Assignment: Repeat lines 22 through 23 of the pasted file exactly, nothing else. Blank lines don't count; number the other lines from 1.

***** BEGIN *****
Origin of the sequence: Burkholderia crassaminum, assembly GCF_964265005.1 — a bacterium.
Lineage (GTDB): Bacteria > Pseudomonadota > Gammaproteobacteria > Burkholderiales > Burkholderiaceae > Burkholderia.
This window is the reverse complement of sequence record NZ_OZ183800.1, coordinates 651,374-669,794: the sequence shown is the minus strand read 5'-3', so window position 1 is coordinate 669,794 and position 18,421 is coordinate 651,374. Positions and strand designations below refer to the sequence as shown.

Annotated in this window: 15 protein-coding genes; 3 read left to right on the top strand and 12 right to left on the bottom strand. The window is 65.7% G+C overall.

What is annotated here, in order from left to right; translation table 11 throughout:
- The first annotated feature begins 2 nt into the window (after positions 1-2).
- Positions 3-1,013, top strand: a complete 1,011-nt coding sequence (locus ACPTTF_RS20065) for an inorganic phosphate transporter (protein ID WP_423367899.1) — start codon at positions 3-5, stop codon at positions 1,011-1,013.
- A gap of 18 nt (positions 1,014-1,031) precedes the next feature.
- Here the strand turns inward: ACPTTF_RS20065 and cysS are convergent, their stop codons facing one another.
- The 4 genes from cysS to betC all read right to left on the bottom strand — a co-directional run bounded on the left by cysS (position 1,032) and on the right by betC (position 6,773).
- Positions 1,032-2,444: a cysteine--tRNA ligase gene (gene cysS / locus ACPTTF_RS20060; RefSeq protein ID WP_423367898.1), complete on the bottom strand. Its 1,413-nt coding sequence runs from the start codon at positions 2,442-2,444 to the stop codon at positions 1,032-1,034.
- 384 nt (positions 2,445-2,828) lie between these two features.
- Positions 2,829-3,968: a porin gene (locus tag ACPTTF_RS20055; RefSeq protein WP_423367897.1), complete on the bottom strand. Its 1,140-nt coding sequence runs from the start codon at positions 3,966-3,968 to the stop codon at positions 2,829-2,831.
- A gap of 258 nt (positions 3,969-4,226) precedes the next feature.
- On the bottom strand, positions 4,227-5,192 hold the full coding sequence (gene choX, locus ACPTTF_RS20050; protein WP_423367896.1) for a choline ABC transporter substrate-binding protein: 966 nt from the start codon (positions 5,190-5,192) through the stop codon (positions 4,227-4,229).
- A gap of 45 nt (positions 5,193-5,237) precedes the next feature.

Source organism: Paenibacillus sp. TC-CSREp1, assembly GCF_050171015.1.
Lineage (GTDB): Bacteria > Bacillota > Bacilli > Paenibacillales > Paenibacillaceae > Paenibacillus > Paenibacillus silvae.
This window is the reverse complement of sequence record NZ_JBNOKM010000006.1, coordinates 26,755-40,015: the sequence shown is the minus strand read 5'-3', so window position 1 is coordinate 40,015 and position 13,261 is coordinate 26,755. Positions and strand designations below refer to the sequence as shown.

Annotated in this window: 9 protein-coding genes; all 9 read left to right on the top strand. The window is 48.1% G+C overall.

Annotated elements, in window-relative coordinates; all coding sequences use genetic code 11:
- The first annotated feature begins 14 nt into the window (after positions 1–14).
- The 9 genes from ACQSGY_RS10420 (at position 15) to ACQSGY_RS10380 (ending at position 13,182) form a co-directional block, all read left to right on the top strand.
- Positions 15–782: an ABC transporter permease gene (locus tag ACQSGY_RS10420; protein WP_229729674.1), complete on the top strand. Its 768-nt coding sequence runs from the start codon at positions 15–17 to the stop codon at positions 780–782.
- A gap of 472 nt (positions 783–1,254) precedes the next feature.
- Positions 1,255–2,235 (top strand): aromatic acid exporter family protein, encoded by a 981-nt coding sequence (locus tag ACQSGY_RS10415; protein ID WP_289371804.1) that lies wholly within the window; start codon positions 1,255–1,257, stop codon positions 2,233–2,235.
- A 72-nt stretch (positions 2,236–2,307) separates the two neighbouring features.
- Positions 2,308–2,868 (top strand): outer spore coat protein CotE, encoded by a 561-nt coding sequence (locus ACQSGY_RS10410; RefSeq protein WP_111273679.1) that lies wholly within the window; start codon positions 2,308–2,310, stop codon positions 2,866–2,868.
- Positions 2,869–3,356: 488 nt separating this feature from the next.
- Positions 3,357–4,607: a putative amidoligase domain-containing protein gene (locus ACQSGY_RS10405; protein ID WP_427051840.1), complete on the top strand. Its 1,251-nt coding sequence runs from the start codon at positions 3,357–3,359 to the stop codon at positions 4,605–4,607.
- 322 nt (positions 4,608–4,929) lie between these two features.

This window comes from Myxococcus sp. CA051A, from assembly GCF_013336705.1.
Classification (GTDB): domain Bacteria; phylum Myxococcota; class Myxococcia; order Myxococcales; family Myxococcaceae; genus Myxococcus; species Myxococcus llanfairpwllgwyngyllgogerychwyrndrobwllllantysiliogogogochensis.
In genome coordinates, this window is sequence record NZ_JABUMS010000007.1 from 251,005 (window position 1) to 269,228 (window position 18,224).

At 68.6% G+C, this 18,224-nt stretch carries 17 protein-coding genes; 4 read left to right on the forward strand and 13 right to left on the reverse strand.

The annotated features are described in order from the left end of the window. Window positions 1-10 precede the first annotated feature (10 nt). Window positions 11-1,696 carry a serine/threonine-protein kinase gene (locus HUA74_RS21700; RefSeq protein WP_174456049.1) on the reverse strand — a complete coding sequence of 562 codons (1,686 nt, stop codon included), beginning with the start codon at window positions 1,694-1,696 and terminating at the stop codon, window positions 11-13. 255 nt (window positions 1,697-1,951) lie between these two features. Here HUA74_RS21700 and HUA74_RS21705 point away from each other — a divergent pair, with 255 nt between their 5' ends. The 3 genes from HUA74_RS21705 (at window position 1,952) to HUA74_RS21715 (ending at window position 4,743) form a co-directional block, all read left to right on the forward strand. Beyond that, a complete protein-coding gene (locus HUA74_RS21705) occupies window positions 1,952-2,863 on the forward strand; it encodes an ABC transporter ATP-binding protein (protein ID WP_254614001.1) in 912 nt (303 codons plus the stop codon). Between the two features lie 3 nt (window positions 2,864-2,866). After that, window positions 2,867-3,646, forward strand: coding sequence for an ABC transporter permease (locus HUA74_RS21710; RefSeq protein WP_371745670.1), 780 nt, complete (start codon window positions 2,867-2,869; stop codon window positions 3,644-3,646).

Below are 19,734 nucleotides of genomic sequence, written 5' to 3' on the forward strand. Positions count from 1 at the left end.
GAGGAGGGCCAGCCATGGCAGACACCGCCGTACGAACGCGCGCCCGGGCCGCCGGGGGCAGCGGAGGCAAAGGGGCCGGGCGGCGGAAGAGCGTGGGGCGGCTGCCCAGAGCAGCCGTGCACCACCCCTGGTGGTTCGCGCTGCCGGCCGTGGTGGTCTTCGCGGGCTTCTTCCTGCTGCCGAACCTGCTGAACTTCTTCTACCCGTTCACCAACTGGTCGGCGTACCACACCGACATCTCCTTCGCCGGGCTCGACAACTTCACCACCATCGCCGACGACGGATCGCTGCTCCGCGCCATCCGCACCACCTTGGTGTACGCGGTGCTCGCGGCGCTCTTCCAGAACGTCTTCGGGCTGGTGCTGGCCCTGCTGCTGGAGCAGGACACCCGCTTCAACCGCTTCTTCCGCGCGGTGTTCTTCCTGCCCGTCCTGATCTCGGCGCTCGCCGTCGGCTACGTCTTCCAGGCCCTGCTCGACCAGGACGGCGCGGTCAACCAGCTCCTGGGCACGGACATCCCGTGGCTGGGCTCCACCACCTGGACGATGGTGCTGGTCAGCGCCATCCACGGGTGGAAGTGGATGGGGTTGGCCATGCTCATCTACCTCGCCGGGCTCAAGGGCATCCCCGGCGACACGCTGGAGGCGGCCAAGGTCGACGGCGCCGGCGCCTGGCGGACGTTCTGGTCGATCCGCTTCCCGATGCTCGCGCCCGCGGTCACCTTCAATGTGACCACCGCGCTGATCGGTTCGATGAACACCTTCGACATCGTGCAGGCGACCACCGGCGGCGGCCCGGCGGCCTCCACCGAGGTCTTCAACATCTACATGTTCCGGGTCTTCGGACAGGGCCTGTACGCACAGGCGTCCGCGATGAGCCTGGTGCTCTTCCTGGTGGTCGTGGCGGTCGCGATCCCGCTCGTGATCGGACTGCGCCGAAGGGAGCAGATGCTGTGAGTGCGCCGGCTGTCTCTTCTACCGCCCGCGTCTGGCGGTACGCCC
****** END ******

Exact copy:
- The first annotated feature begins 14 nt into the window (after positions 1–14).
- The 9 genes from ACQSGY_RS10420 (at position 15) to ACQSGY_RS10380 (ending at position 13,182) form a co-directional block, all read left to right on the top strand.